Newspaper article The Evening Standard (London, England)

Looking after Old People

Newspaper article The Evening Standard (London, England)

Looking after Old People

Article excerpt

TO GIVE the impression of activity during the summer recess, the Government yesterday brought forward its plans for a network of fast-track surgery hospitals with the aim of cutting waiting lists. The idea is a good one but we should not hold our breaths. It is worth remembering that in early 2000 the Health Secretary, Alan Milburn, announced plans for elderly patients to be looked after on wards in cottage hospitals, thus freeing up beds in main NHS hospitals and cutting their waiting lists. A couple of months later, Mr Milburn reversed his cottage hospital proposal and decided to place elderly invalids in private nursing homes instead. Bewailing the crassness of this change of policy, we pointed out that not only would it attract nurses out of the NHS into the private sector, thus intensifying staff shortages, but nursing homes, however invaluable the service they provide, have a financial interest in keeping patients as long as possible, at a cost which, in the case of NHS patients, would be transferred to the taxpayer. As of now, 15 months on, absolutely no initiative of any kind appears to have been taken. Almost all London s cottage hospitals have closed (20 of them between 1979 and 1997), and nursing homes are either having to shut down because they cannot afford to comply with new Government directives on Working Time, Health and Safety and business planning, or else are being forced to raise their rates so high that county councils cannot afford to lace people in them. The consequence, as the head of Kent county council pointed out yesterday, is that waiting lists are actually increasing, as elderly people occupy hospital beds because there is nowhere else for them to go, at a cost to the NHS of [pound]1 million a day. It is hardly surprising that a Government so profligate with its initiatives is ineffectual at making headway with them.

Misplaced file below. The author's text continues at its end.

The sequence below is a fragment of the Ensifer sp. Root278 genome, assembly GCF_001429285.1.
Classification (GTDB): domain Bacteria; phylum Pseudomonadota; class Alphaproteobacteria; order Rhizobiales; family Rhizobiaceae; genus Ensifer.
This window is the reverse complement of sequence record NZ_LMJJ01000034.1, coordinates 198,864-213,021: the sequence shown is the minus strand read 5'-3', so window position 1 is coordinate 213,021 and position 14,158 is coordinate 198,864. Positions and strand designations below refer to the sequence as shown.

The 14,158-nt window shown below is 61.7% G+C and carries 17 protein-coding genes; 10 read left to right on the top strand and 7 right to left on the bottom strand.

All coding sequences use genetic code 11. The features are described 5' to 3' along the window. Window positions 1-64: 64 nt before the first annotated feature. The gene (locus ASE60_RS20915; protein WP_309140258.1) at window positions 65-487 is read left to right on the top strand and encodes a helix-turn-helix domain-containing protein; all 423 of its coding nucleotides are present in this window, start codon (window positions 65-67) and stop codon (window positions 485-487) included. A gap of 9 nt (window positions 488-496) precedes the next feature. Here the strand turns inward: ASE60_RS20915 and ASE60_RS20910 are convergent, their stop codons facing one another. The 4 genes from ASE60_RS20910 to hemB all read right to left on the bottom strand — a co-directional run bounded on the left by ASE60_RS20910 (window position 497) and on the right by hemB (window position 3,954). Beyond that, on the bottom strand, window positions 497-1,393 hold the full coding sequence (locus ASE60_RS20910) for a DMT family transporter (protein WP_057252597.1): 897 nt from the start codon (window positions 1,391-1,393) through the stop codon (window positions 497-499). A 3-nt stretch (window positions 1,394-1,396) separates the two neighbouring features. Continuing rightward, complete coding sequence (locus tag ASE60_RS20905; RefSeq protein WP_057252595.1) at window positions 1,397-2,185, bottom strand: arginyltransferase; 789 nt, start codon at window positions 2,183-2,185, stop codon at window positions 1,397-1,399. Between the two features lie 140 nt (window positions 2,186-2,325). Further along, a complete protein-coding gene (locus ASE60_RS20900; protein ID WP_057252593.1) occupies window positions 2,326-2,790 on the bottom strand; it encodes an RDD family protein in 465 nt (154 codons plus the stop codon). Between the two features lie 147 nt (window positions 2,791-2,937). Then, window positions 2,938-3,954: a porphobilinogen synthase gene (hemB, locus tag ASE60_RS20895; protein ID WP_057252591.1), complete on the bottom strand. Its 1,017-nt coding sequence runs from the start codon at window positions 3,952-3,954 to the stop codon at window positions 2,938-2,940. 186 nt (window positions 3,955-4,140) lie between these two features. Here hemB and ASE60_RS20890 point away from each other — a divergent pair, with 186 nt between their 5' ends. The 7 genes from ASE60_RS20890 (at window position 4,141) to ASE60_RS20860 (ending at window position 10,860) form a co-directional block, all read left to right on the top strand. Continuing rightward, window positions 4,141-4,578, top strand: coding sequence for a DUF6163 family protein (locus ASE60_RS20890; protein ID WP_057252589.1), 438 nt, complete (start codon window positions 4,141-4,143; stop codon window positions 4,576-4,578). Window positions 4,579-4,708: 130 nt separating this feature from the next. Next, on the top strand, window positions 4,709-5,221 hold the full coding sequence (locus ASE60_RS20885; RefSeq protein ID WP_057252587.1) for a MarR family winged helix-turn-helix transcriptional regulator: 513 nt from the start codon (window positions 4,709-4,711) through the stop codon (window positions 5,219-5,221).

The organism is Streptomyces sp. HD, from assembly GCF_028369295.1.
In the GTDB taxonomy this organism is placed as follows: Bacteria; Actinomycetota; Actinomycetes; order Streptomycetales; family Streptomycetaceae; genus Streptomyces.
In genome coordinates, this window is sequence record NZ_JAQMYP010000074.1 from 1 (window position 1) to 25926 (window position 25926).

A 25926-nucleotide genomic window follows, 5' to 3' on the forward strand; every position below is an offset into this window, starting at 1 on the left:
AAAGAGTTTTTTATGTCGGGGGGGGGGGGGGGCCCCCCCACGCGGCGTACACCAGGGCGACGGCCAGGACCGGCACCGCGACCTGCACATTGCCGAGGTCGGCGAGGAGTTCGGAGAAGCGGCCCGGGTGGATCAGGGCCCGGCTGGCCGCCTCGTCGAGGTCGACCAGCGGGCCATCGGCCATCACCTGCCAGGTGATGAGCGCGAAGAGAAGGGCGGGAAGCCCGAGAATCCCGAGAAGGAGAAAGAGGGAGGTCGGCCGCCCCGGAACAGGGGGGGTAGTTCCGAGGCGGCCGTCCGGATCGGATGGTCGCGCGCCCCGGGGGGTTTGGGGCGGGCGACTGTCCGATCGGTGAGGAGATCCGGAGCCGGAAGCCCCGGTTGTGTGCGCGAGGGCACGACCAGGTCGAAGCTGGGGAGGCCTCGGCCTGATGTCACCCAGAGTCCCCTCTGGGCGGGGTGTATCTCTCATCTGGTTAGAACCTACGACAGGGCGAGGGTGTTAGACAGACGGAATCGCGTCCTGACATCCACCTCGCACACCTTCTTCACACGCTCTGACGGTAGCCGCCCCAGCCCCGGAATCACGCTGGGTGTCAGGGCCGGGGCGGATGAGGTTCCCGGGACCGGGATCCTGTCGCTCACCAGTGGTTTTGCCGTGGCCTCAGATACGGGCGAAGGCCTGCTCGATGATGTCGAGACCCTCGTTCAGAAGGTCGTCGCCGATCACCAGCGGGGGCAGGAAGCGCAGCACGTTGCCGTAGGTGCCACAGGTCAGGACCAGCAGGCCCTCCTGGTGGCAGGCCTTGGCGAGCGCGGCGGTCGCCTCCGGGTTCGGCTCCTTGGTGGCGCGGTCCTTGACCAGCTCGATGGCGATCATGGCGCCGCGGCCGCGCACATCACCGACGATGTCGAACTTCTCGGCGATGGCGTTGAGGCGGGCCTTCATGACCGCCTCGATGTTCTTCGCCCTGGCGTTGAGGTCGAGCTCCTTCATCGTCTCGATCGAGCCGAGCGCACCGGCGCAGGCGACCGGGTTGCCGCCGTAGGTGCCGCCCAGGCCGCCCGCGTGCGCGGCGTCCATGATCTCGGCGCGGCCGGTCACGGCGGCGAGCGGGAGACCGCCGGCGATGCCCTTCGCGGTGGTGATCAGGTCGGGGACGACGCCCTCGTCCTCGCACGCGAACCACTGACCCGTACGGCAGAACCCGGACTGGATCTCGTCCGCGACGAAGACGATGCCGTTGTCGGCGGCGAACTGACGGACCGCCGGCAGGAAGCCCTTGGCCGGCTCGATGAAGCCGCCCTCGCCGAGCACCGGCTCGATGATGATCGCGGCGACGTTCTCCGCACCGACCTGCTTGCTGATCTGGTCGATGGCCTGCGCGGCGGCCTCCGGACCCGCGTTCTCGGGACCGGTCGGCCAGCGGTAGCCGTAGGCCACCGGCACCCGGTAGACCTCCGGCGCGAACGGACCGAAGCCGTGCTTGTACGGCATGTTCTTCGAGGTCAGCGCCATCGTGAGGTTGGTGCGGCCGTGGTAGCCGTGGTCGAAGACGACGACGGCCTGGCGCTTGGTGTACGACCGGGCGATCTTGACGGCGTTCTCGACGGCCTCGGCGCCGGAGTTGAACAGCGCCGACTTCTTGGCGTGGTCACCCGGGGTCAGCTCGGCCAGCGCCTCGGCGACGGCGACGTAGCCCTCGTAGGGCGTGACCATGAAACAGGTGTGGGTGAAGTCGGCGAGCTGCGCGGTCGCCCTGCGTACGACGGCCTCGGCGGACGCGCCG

What works in the US, Canada and Japan for the elderly would work in Britain a network of state-maintained halfway-house hospitals, such as cottage hospitals and nursing homes, which would be much cheaper than building new hospitals, and would free up thousands of NHS beds without losing staff to the private sector. …

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